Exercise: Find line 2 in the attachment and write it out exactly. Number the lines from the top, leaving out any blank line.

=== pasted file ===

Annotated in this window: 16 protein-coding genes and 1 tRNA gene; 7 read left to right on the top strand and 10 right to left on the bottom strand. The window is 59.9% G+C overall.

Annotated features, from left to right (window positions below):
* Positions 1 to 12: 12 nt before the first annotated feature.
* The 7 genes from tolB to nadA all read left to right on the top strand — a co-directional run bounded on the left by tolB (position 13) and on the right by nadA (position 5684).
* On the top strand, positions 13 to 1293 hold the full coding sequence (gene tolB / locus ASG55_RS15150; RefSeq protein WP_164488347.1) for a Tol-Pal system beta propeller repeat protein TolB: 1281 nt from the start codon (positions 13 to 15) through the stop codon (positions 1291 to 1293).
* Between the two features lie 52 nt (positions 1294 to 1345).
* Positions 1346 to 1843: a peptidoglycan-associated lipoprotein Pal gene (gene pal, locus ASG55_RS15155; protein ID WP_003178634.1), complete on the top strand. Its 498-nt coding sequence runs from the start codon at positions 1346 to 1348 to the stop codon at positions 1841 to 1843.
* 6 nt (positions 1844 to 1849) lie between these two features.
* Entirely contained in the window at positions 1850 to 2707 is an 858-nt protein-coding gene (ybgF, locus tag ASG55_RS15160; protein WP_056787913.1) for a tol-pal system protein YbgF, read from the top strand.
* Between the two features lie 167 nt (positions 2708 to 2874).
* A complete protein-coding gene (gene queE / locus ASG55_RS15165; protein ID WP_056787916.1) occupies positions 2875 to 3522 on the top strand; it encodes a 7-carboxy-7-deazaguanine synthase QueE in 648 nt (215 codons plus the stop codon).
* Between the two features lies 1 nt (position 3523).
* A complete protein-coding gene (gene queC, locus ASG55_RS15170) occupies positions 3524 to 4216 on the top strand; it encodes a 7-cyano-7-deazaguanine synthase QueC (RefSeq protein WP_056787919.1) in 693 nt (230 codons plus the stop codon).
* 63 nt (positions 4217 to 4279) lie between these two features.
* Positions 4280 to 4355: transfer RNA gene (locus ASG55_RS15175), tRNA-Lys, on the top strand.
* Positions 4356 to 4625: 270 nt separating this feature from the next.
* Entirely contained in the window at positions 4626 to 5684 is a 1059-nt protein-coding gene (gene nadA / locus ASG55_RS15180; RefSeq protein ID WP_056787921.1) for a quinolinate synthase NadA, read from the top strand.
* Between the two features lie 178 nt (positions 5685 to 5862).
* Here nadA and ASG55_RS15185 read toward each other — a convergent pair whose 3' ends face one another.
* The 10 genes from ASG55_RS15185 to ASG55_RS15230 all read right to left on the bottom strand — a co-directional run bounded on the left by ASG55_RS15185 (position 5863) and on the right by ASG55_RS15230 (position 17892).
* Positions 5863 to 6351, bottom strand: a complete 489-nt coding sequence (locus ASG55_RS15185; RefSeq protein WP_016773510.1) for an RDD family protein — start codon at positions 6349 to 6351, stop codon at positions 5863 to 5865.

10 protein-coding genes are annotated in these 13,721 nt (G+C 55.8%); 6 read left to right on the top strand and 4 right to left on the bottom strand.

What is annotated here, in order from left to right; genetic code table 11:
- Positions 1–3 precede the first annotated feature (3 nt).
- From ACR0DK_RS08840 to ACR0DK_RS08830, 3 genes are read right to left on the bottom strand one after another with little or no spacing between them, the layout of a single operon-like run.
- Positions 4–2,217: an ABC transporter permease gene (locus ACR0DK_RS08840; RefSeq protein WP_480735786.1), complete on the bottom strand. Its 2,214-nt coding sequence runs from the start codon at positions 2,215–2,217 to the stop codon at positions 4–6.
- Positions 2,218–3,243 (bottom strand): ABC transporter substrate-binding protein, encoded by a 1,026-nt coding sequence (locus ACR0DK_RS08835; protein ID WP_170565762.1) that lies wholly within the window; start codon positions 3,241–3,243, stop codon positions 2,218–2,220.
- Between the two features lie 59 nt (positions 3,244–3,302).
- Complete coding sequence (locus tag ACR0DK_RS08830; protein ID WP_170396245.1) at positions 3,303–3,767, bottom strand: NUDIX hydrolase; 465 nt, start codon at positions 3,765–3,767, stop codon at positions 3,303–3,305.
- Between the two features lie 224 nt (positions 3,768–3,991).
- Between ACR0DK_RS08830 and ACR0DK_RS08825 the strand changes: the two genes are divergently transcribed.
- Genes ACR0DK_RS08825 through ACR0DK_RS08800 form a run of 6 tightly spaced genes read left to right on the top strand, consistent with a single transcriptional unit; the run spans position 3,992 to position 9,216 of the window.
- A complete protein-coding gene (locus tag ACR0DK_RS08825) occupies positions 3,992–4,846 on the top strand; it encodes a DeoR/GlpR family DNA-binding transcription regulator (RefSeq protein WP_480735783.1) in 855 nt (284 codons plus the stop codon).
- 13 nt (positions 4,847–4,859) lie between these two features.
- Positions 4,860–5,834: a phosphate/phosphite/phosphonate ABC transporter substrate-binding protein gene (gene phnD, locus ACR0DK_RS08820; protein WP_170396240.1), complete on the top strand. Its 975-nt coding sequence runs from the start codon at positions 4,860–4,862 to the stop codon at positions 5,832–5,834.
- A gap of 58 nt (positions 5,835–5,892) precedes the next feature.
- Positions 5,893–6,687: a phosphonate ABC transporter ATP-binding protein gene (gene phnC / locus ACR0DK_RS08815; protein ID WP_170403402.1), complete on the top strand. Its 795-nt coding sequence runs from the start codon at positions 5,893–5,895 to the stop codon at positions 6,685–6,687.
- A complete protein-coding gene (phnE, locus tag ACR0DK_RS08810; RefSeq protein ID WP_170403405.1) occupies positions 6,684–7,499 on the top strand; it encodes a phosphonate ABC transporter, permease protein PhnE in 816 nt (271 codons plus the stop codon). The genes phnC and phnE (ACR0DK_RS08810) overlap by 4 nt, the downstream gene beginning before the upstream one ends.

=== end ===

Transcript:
Annotated features, from left to right (window positions below):